As a counter-example, one of the biggest problems in the UK with respect to cycling, that is the most separable from the "critical mass" inter-dependencies, is the risk attitude. There is simply a bizarrely unbalanced view of risks here. Cycling is seen as terribly dangerous. That view is re-inforced by government messaging, by state broadcasters - it is culturally embedded.

    However, cycling in the UK is still relatively safe. Not quite as good as the Netherlands, but still not bad. Particularly within denser urban areas, cycling is quite practical.

    In short, I don't think infrastructure alone is sufficient. I think the UK also needs to look at other barriers to cycling, because there are at least a few cultural ones. I think UK cycle campaigning also needs to consider getting messages like the following across:

    a) While cycling safety isn't quite as good as the excellent standard in the Netherlands, it's still quite safe in the UK. There's not really any need to be afraid, the almost certain health and quality-of-life benefits of cycling greatly outweigh the small risks!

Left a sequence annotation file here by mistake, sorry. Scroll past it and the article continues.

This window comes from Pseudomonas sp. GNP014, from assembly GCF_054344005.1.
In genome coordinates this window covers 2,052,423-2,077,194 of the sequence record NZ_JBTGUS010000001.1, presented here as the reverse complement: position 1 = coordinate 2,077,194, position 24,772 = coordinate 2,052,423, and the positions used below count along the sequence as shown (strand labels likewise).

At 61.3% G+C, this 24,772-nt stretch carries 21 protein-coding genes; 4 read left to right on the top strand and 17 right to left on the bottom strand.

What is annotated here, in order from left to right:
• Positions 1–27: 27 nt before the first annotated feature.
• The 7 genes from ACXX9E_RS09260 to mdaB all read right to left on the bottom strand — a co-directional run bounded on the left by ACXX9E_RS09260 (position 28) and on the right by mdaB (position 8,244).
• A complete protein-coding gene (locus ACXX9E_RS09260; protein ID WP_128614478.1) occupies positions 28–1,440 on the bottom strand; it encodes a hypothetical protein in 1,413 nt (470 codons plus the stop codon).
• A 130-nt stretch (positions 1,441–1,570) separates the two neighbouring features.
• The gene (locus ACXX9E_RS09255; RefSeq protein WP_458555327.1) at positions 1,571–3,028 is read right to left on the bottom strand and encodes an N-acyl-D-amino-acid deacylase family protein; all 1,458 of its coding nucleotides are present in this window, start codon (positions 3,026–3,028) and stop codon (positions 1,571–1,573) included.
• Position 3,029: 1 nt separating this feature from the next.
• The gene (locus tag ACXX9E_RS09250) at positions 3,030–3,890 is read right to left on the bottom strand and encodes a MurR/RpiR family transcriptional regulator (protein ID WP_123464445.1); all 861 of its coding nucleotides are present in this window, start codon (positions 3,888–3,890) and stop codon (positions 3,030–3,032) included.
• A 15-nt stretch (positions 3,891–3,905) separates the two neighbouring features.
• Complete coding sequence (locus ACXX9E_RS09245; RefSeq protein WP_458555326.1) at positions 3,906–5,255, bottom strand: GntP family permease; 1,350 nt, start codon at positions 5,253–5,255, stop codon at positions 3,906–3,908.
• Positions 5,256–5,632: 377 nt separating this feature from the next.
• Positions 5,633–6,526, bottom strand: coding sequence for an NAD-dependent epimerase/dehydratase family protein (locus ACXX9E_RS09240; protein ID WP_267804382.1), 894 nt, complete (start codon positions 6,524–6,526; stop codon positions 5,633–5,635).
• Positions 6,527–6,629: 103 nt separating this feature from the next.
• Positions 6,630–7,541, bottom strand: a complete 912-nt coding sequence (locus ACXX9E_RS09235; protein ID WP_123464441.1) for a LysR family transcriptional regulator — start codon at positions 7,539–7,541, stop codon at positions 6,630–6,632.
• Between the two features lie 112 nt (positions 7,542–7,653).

b) Cycling is a really good way of getting around cities. It's often as fast, even faster, than the bus, once you take traffic & waiting into account. It's much cheaper than public transport. It's usually not much slower than taking a car or taxi - and definitely a *lot* cheaper.

    c) You don't need to be some lycra-clad fitness fanatic to cycle. Anyone can do it. Just go at your own, easy pace.

    Cycling is safe, fun, normal, and very practical for certain kinds of journeys!

    Infrastructure is part of the answer, but it alone likely will not be sufficient to fix cycling in Britain. The other cultural factors have to be tackled too!